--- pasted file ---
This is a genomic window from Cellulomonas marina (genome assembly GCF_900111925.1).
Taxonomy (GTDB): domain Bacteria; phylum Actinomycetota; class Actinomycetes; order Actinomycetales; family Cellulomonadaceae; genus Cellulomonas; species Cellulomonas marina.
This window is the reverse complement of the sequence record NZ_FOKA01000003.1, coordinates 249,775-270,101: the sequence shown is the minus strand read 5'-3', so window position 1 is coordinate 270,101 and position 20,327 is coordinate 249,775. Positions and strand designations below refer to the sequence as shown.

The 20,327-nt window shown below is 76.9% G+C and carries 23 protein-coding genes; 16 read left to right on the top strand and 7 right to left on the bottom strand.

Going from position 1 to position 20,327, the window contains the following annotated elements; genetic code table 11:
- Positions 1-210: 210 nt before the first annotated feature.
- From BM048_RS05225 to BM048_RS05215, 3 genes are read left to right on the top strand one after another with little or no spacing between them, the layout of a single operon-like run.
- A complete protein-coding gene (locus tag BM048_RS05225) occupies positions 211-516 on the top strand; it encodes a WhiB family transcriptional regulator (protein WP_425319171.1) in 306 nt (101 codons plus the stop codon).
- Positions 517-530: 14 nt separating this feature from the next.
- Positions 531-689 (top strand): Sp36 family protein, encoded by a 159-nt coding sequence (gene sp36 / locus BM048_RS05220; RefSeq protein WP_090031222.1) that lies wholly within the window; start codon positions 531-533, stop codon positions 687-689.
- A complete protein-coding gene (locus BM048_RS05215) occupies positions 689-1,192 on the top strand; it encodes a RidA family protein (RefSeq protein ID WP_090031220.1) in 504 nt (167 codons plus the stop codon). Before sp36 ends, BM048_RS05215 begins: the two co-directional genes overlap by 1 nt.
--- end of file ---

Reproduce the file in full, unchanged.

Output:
This is a genomic window from Cellulomonas marina (genome assembly GCF_900111925.1).
Taxonomy (GTDB): domain Bacteria; phylum Actinomycetota; class Actinomycetes; order Actinomycetales; family Cellulomonadaceae; genus Cellulomonas; species Cellulomonas marina.
This window is the reverse complement of the sequence record NZ_FOKA01000003.1, coordinates 249,775-270,101: the sequence shown is the minus strand read 5'-3', so window position 1 is coordinate 270,101 and position 20,327 is coordinate 249,775. Positions and strand designations below refer to the sequence as shown.

The 20,327-nt window shown below is 76.9% G+C and carries 23 protein-coding genes; 16 read left to right on the top strand and 7 right to left on the bottom strand.

Going from position 1 to position 20,327, the window contains the following annotated elements; genetic code table 11:
- Positions 1-210: 210 nt before the first annotated feature.
- From BM048_RS05225 to BM048_RS05215, 3 genes are read left to right on the top strand one after another with little or no spacing between them, the layout of a single operon-like run.
- A complete protein-coding gene (locus tag BM048_RS05225) occupies positions 211-516 on the top strand; it encodes a WhiB family transcriptional regulator (protein WP_425319171.1) in 306 nt (101 codons plus the stop codon).
- Positions 517-530: 14 nt separating this feature from the next.
- Positions 531-689 (top strand): Sp36 family protein, encoded by a 159-nt coding sequence (gene sp36 / locus BM048_RS05220; RefSeq protein WP_090031222.1) that lies wholly within the window; start codon positions 531-533, stop codon positions 687-689.
- A complete protein-coding gene (locus BM048_RS05215) occupies positions 689-1,192 on the top strand; it encodes a RidA family protein (RefSeq protein ID WP_090031220.1) in 504 nt (167 codons plus the stop codon). Before sp36 ends, BM048_RS05215 begins: the two co-directional genes overlap by 1 nt.